What is the mediator's role
Mediators are not advocates for either party. They are independent people committed to the process of problem resolution. Mediators work with people to find solutions to the problem that will work for both parties.
Mediators come from a range of backgrounds. Among those employed by the Department of Labour are individuals:
- with extensive training in dispute resolution
- from both employer and employee backgrounds
- with an in-depth understanding of employment law
- with a clear picture of current trends in workplaces.
The mediator’s role is to:
- help people find the best way to resolve their problems
- encourage parties to identify the real issues
- help the parties explain those issues to each other
- identify points of agreement between the two parties
- help people find a way through their problem that may not seem immediately apparent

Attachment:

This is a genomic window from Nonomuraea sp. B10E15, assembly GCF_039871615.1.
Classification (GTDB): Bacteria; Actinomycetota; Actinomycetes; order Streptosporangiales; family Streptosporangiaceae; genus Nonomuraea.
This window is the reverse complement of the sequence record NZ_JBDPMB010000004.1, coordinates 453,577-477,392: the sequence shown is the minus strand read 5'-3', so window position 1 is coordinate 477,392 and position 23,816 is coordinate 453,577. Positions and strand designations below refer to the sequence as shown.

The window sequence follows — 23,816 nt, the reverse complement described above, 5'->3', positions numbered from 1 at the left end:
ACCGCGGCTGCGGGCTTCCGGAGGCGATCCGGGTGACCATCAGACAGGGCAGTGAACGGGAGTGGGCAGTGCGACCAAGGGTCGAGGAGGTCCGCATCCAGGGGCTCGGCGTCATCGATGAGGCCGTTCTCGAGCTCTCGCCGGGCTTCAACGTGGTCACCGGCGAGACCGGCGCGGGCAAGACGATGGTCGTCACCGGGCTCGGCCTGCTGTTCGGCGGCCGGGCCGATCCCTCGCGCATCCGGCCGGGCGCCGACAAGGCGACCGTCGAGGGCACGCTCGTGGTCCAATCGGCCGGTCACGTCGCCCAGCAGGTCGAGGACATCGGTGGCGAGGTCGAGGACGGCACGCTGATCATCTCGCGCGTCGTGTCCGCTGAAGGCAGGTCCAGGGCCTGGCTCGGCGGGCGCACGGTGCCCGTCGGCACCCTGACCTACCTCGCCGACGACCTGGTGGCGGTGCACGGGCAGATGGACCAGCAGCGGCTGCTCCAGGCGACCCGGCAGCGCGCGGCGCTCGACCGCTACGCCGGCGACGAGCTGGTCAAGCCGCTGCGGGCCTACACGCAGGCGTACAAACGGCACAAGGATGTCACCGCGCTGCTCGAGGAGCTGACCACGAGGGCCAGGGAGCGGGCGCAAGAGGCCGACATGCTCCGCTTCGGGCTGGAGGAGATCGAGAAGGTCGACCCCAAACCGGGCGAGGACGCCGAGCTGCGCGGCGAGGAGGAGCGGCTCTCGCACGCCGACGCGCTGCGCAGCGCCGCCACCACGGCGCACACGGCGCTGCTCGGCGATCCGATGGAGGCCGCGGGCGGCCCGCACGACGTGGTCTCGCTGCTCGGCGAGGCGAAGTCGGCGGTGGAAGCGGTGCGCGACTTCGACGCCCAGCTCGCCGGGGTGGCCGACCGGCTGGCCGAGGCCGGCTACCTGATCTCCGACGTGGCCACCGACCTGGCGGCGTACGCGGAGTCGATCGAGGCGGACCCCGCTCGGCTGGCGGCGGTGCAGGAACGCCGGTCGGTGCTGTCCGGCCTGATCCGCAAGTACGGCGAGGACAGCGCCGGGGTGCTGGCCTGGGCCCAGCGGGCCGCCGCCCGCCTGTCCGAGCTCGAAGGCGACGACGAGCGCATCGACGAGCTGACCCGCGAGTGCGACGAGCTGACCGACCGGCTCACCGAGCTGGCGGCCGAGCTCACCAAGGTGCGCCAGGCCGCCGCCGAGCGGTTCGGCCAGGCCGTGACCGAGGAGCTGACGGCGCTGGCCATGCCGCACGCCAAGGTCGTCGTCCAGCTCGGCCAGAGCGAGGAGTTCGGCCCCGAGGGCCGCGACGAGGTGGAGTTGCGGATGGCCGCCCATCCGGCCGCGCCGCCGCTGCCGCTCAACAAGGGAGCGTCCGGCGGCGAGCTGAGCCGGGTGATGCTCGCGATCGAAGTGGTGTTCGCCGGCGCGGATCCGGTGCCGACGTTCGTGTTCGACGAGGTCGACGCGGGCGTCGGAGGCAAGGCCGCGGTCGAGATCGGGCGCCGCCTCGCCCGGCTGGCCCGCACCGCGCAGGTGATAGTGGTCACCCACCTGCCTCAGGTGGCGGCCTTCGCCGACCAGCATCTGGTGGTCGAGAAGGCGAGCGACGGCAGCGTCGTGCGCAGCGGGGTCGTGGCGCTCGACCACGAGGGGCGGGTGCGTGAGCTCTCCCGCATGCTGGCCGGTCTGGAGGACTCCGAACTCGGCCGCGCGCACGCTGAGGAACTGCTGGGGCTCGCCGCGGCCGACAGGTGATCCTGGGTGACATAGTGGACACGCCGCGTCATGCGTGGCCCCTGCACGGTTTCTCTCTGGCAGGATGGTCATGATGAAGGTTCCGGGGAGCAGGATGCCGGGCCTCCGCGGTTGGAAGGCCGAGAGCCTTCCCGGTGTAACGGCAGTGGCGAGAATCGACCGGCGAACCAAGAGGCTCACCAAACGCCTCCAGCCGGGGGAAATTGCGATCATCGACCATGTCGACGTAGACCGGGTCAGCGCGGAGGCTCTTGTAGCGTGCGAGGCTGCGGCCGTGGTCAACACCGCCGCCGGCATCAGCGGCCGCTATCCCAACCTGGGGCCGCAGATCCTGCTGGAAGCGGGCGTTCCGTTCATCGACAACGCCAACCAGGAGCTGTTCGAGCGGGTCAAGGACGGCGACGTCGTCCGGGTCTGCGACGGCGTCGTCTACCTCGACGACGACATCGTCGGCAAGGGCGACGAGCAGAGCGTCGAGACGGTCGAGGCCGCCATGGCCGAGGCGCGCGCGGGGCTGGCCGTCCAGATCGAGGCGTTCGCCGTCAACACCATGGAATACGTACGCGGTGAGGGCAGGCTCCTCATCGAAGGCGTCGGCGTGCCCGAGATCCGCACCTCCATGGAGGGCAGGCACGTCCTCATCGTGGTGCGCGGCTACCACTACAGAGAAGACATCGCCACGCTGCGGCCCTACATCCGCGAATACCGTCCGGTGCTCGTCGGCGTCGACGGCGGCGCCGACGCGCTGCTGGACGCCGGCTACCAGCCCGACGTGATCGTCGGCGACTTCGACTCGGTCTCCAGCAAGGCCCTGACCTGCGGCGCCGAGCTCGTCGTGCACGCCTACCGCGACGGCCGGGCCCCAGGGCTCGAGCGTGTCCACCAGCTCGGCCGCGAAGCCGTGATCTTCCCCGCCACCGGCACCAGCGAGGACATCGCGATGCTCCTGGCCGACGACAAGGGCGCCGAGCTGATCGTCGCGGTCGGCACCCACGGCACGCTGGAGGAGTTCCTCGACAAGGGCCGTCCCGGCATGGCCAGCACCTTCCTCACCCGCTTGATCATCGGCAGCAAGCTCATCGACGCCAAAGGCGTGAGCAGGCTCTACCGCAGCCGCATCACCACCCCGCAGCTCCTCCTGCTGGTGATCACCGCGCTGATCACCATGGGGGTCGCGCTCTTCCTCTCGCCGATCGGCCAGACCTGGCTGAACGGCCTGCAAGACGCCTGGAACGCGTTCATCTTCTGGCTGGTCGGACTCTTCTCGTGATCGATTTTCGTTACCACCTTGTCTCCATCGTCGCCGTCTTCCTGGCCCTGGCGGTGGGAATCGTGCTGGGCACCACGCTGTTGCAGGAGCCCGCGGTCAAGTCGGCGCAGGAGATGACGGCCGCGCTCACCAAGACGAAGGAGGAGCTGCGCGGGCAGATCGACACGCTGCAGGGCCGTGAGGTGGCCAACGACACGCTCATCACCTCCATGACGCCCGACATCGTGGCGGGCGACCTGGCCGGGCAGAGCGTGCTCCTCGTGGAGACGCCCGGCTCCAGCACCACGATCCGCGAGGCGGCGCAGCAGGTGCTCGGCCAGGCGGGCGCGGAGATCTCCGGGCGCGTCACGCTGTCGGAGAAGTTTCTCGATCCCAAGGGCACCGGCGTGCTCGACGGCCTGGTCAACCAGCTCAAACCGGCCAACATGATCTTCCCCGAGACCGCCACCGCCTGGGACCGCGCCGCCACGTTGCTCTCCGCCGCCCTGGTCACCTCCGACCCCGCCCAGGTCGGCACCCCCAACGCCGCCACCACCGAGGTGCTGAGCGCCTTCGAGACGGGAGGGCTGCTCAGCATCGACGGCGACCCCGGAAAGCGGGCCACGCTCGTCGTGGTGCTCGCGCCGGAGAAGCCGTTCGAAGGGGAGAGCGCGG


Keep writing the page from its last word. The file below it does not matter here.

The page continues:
- work with people to find answers that reflect good faith and common sense
- provide an assessment of the risks of the problem escalating to the Employment Relations Authority
- seek a resolution that allows both parties to put the issues behind them.
Each employment relations problem is different. The process for each mediation will depend on the needs of the parties and the nature of the problem. Mediation services provide confidential processes where problems can be discussed, issues clarified and a conclusion reached that all those involved can accept.
Mediators can also:
- provide early assistance to parties with or without representatives being present
- make a written recommendation or decision with the agreement of the parties
- record settlements (including signing-off settlements reached outside mediation) so they become full and final and binding under the Employment Relation Act
- perform a range of legislative duties under the Employment Relations Act
- provide information to unions, to community groups and advisors, to employer organisations or employment law seminars.